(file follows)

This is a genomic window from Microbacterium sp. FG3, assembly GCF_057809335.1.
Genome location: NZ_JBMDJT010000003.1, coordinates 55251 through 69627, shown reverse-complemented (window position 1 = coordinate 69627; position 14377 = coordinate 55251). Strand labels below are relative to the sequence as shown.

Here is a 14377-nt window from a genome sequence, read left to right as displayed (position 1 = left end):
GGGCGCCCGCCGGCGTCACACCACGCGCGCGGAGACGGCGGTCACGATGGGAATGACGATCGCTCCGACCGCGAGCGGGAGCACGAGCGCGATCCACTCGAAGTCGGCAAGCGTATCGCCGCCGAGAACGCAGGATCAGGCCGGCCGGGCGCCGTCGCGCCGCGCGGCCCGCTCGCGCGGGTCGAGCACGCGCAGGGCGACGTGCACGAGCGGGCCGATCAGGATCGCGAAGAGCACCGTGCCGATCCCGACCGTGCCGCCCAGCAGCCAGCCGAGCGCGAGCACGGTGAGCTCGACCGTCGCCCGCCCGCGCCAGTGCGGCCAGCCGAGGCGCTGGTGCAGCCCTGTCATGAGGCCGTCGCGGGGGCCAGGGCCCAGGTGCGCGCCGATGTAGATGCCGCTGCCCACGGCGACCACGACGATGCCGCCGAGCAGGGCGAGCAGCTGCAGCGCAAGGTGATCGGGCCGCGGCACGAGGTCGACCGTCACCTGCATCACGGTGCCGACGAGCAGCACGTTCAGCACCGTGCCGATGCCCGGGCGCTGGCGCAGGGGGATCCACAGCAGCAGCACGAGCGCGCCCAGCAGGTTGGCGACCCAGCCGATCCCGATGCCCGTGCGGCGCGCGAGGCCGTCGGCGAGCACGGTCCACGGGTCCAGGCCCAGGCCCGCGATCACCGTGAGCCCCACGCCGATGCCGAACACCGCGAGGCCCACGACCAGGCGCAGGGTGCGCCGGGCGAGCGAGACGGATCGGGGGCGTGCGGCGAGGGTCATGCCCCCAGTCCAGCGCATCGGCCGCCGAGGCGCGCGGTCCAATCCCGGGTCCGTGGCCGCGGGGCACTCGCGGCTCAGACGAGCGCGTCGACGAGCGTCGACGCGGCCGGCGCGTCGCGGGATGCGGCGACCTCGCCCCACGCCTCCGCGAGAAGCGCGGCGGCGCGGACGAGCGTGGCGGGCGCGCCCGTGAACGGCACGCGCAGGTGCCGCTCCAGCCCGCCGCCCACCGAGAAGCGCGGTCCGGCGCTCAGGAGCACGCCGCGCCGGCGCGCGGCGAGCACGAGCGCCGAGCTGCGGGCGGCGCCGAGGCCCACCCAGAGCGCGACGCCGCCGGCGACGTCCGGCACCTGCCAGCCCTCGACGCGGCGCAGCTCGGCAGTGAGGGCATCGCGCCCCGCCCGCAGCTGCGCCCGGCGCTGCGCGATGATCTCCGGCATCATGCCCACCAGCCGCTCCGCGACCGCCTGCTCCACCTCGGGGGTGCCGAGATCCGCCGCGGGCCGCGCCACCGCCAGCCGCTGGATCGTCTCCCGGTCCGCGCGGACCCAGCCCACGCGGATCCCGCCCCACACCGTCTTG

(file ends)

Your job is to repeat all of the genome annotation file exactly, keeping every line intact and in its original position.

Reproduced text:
This is a genomic window from Microbacterium sp. FG3, assembly GCF_057809335.1.
Genome location: NZ_JBMDJT010000003.1, coordinates 55251 through 69627, shown reverse-complemented (window position 1 = coordinate 69627; position 14377 = coordinate 55251). Strand labels below are relative to the sequence as shown.

Here is a 14377-nt window from a genome sequence, read left to right as displayed (position 1 = left end):
GGGCGCCCGCCGGCGTCACACCACGCGCGCGGAGACGGCGGTCACGATGGGAATGACGATCGCTCCGACCGCGAGCGGGAGCACGAGCGCGATCCACTCGAAGTCGGCAAGCGTATCGCCGCCGAGAACGCAGGATCAGGCCGGCCGGGCGCCGTCGCGCCGCGCGGCCCGCTCGCGCGGGTCGAGCACGCGCAGGGCGACGTGCACGAGCGGGCCGATCAGGATCGCGAAGAGCACCGTGCCGATCCCGACCGTGCCGCCCAGCAGCCAGCCGAGCGCGAGCACGGTGAGCTCGACCGTCGCCCGCCCGCGCCAGTGCGGCCAGCCGAGGCGCTGGTGCAGCCCTGTCATGAGGCCGTCGCGGGGGCCAGGGCCCAGGTGCGCGCCGATGTAGATGCCGCTGCCCACGGCGACCACGACGATGCCGCCGAGCAGGGCGAGCAGCTGCAGCGCAAGGTGATCGGGCCGCGGCACGAGGTCGACCGTCACCTGCATCACGGTGCCGACGAGCAGCACGTTCAGCACCGTGCCGATGCCCGGGCGCTGGCGCAGGGGGATCCACAGCAGCAGCACGAGCGCGCCCAGCAGGTTGGCGACCCAGCCGATCCCGATGCCCGTGCGGCGCGCGAGGCCGTCGGCGAGCACGGTCCACGGGTCCAGGCCCAGGCCCGCGATCACCGTGAGCCCCACGCCGATGCCGAACACCGCGAGGCCCACGACCAGGCGCAGGGTGCGCCGGGCGAGCGAGACGGATCGGGGGCGTGCGGCGAGGGTCATGCCCCCAGTCCAGCGCATCGGCCGCCGAGGCGCGCGGTCCAATCCCGGGTCCGTGGCCGCGGGGCACTCGCGGCTCAGACGAGCGCGTCGACGAGCGTCGACGCGGCCGGCGCGTCGCGGGATGCGGCGACCTCGCCCCACGCCTCCGCGAGAAGCGCGGCGGCGCGGACGAGCGTGGCGGGCGCGCCCGTGAACGGCACGCGCAGGTGCCGCTCCAGCCCGCCGCCCACCGAGAAGCGCGGTCCGGCGCTCAGGAGCACGCCGCGCCGGCGCGCGGCGAGCACGAGCGCCGAGCTGCGGGCGGCGCCGAGGCCCACCCAGAGCGCGACGCCGCCGGCGACGTCCGGCACCTGCCAGCCCTCGACGCGGCGCAGCTCGGCAGTGAGGGCATCGCGCCCCGCCCGCAGCTGCGCCCGGCGCTGCGCGATGATCTCCGGCATCATGCCCACCAGCCGCTCCGCGACCGCCTGCTCCACCTCGGGGGTGCCGAGATCCGCCGCGGGCCGCGCCACCGCCAGCCGCTGGATCGTCTCCCGGTCCGCGCGGACCCAGCCCACGCGGATCCCGCCCCACACCGTCTTG